Ka’iulani

I went to see the British film Princess Kaiulani, which tells the story of Ka’iulani, a member of the Hawaiian royal family, who tried unsuccessfully to prevent the U.S. annexation of Hawaii. Ka’iulani was a remarkable woman whose life story could make for an interesting film. Unfortunately, writer and director Marc Forby apparently had no idea what to do with it. Most of the film is concerned with the time that Ka’iulani spent living in England. Her life there is depicted as a combination of Dickensian morality tale and Harlequin Romance. She is sent to a private school, where she is tormented by an evil headmistress who could have stepped out of a Disney cartoon. She falls in love with an Englishman who is obsessed with bicycles. In the film’s climactic scene, she has to make a choice between marrying Bicycle Boy or dedicating her life to her people. It doesn’t get any cornier than that.

This film has a made-for-TV look and feel to it. To let us know that a scene takes place in New York, the Statue of Liberty is ostentatiously shown in the background. The film becomes downright surreal when we’re shown the White House in the middle of a forest. (I swear, I’m not making this up.)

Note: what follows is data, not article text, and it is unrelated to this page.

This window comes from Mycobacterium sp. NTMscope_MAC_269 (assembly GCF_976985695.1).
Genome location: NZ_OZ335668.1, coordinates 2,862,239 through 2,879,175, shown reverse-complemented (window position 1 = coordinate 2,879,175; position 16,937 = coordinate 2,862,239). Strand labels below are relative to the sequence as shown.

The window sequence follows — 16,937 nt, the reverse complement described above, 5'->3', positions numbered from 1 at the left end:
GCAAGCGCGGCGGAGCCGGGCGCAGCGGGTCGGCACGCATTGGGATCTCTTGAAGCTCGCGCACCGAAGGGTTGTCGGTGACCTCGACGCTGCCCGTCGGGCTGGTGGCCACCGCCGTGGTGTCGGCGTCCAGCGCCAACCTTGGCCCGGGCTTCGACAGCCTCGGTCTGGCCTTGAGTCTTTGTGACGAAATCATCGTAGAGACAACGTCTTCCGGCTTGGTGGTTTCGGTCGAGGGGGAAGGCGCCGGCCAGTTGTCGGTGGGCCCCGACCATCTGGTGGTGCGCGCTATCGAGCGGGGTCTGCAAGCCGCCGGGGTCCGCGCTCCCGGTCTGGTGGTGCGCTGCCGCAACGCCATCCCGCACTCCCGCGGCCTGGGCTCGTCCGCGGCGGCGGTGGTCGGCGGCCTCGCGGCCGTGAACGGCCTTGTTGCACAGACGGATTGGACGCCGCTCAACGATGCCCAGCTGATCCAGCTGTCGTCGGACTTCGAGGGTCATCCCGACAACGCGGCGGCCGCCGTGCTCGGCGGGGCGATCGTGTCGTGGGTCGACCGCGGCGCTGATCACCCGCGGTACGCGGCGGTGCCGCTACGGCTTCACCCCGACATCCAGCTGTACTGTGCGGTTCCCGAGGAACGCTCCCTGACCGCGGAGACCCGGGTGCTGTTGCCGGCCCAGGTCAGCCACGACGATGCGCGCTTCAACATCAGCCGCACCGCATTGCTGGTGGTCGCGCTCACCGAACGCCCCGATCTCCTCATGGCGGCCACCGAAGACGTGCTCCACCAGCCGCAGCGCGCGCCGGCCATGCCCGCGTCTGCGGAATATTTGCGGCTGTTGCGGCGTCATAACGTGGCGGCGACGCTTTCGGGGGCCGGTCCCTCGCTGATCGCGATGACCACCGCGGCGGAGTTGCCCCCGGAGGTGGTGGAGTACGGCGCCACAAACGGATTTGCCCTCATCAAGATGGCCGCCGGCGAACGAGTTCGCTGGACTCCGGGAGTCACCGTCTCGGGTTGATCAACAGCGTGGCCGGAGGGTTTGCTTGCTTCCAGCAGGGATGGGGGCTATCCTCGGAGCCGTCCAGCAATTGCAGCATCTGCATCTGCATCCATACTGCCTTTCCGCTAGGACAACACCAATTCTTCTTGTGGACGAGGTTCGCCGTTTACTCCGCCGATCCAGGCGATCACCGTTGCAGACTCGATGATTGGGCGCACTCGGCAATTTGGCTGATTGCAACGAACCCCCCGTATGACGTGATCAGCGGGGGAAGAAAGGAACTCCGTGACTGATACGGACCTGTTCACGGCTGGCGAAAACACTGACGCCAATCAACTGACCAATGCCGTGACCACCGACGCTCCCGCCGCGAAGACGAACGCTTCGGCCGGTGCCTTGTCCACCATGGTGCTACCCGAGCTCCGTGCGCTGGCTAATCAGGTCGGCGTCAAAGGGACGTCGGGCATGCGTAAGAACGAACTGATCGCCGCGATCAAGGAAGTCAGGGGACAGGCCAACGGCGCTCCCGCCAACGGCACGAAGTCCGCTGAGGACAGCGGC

There are so many things this film could have dealt with that would have been interesting. For example, Ka’iulani was an accomplished painter. Here is an example of her work:

There is no mention of her artwork in the film. She knew Robert Louis Stevenson, who wrote a poem about her. Again, there is no mention of this in the film. Though the film does acknowledge that the annexation of Hawaii was a great crime, it doesn’t show what this meant for ordinary Hawaiians. Instead of giving us a thought-provoking and entertaining film, Forby opted to serve up a bunch of Hollywood clichés

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